Write method:

user.write_preference(:hot_salsa, false)      # => false
user.write_preference(:language, "English")   # => "English"

Accessing all preferences

To get the collection of all custom, stored preferences for a particular record, you can access the stored_preferences has_many association which is automatically generated:


In addition to this, you can get a hash of all stored preferences and default preferences, by accessing the preferences helper:

user.preferences  # => {"language"=>"English", "color"=>nil}

This hash will contain the value for every preference that has been defined for the model, whether that's the default value or one that has been previously stored.

A short-hand alternative for preferences is also available:

user.prefs  # => {"language"=>"English", "color"=>nil}

Grouping preferences

In addition to defining generic preferences for the owning record, you can also group preferences by ActiveRecord objects or arbitrary names. This is best shown through an example:

user = User.find(:first)
car = Car.find(:first)

user.preferred_color = 'red', car
# user.write_preference(:color, 'red', car) # The generic way

This will create a color preference of “red” for the given car. In this way, you can have “color” preferences for different records.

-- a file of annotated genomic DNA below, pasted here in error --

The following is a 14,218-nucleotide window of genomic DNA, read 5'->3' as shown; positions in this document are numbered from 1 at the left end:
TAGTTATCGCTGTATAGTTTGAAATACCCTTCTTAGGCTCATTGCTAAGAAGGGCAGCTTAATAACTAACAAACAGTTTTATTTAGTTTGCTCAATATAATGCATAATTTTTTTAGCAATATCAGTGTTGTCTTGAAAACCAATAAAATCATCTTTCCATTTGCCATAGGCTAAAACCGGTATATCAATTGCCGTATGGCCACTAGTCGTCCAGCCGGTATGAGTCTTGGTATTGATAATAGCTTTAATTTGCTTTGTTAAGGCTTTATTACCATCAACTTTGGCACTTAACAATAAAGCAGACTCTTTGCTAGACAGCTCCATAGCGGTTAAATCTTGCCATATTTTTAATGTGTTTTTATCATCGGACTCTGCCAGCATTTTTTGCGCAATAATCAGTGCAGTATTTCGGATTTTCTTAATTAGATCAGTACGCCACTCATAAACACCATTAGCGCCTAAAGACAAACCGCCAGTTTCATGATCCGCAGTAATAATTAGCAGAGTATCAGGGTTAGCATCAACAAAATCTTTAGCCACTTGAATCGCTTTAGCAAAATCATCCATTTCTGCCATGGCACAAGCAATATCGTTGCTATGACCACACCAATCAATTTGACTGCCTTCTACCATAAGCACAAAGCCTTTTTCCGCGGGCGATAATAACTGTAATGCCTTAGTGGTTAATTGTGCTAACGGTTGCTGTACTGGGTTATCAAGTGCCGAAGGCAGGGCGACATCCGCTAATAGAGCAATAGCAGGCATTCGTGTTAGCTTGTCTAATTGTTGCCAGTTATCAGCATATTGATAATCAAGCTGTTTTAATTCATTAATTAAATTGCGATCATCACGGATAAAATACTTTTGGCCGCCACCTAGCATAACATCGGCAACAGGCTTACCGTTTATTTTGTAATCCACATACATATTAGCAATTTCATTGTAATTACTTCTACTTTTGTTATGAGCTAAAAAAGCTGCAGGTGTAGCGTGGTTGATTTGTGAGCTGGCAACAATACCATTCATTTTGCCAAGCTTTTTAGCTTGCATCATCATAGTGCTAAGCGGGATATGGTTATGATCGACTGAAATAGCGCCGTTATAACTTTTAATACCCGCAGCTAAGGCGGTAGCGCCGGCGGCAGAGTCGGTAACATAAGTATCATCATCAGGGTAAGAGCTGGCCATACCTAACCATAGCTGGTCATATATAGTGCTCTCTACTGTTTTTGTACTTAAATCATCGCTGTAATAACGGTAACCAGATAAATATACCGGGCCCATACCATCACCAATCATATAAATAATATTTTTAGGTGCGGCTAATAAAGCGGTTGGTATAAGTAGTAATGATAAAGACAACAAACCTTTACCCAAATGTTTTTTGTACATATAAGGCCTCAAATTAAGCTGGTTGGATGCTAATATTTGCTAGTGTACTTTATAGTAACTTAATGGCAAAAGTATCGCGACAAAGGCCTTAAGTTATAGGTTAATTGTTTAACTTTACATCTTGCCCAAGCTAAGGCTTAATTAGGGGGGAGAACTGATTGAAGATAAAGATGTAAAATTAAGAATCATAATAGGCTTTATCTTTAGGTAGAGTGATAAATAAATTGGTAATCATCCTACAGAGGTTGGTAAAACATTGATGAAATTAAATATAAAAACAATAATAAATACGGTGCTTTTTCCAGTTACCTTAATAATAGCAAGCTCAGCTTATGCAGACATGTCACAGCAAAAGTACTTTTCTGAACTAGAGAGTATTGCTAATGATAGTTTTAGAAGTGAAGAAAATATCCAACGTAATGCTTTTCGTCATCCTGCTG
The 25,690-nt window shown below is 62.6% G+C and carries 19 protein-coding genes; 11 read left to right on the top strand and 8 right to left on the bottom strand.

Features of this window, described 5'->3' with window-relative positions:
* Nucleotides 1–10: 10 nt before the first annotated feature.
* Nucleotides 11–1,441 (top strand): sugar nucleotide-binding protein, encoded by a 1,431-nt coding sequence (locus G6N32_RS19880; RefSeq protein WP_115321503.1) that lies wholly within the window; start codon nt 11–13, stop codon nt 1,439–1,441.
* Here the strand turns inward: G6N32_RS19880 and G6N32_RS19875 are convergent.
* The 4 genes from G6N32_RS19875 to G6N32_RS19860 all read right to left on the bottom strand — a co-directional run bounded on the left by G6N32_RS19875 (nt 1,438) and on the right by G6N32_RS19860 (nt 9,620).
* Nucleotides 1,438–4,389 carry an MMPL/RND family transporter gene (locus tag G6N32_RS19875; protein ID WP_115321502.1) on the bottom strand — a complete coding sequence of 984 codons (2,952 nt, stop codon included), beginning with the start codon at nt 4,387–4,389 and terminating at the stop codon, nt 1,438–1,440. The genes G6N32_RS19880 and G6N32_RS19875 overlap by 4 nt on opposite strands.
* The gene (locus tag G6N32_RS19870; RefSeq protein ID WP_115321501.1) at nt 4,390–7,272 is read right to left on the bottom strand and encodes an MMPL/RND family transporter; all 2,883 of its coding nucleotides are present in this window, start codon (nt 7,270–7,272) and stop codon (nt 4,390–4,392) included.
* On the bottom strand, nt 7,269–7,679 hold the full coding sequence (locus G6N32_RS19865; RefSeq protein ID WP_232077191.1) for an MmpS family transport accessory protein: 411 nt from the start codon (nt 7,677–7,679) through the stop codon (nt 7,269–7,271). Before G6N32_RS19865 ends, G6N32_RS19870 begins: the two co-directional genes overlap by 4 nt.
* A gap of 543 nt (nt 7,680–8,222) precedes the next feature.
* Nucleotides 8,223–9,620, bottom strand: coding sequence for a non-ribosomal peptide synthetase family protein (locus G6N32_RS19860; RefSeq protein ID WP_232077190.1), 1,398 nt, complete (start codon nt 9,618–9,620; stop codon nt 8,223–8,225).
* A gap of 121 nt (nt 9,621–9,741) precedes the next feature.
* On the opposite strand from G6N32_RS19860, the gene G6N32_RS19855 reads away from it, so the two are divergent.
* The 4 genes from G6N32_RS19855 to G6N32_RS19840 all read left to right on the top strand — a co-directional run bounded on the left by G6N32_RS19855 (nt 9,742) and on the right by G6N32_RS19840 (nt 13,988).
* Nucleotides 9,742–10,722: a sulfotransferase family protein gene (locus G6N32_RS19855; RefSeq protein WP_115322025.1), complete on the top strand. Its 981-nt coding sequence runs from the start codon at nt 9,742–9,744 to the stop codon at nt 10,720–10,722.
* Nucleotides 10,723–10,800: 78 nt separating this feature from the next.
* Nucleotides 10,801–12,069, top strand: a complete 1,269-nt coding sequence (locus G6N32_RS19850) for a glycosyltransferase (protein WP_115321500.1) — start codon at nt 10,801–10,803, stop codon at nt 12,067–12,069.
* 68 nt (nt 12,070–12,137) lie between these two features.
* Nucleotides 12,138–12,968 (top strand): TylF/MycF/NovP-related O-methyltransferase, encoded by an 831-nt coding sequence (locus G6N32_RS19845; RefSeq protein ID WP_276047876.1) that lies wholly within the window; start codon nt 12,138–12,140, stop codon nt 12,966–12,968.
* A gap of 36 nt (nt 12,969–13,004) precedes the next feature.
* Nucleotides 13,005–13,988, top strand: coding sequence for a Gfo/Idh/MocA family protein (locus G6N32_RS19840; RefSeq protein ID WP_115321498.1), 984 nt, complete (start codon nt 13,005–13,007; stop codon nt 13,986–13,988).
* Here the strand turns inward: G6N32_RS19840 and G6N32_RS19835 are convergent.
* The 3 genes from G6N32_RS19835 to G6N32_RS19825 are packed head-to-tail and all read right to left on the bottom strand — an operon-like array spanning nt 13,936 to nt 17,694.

To access the preference for a particular record, you can use the same accessor methods as before:

# user.preferred(:color, car) # The generic way

In addition to grouping preferences for a particular record, you can also group preferences by name. For example,

user = User.find(:first)

user.preferred_color = 'red', :automobiles
user.preferred_color = 'tan', :clothing

user.preferred_color(:automobiles)  # => "red"
user.preferred_color(:clothing)     # => "tan"

user.preferences(:automobiles)      # => {"color"=>"red"}

Saving preferences

Note that preferences are not saved until the owning record is saved. Preferences are treated in a similar fashion to attributes. For example,

user = user.find(:first)
user.attributes = {:prefers_hot_salsa => false, :preferred_color => 'red'}!

Preferences are stored in a separate table called “preferences”.

Tracking changes

Similar to ActiveRecord attributes, unsaved changes to preferences can be tracked. For example,

user.preferred_language               # => "English"
user.preferred_language_changed?      # => false
user.preferred_language = 'Spanish'
user.preferred_language_changed?      # => true
user.preferred_language_was           # => "English"
user.preferred_language_change        # => ["English", "Spanish"]
user.preferred_language               # => "English"

Assigning the same value leaves the preference unchanged:

user.preferred_language               # => "English"
user.preferred_language = 'English'
user.preferred_language_changed?      # => false
user.preferred_language_change        # => nil


Before you can run any tests, the following gem must be installed:

To run against a specific version of Rails:

rake test RAILS_FRAMEWORK_ROOT=/path/to/rails


  • Rails 2.3 or later